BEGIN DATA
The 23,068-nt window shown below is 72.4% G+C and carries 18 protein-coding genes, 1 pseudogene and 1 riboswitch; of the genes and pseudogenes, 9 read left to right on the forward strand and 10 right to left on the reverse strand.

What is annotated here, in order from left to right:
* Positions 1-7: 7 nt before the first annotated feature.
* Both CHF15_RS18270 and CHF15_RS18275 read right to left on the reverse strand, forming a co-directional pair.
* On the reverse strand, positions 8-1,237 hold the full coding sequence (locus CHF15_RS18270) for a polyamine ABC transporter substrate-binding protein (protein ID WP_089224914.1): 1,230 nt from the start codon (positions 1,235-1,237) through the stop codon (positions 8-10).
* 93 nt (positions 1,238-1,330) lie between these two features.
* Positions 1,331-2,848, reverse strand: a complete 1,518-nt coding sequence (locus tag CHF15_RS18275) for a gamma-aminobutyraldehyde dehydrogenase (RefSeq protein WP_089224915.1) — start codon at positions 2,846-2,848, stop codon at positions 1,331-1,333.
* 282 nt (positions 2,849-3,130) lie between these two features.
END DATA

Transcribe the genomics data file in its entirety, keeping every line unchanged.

The 23,068-nt window shown below is 72.4% G+C and carries 18 protein-coding genes, 1 pseudogene and 1 riboswitch; of the genes and pseudogenes, 9 read left to right on the forward strand and 10 right to left on the reverse strand.

What is annotated here, in order from left to right:
* Positions 1-7: 7 nt before the first annotated feature.
* Both CHF15_RS18270 and CHF15_RS18275 read right to left on the reverse strand, forming a co-directional pair.
* On the reverse strand, positions 8-1,237 hold the full coding sequence (locus CHF15_RS18270) for a polyamine ABC transporter substrate-binding protein (protein ID WP_089224914.1): 1,230 nt from the start codon (positions 1,235-1,237) through the stop codon (positions 8-10).
* 93 nt (positions 1,238-1,330) lie between these two features.
* Positions 1,331-2,848, reverse strand: a complete 1,518-nt coding sequence (locus tag CHF15_RS18275) for a gamma-aminobutyraldehyde dehydrogenase (RefSeq protein WP_089224915.1) — start codon at positions 2,846-2,848, stop codon at positions 1,331-1,333.
* 282 nt (positions 2,849-3,130) lie between these two features.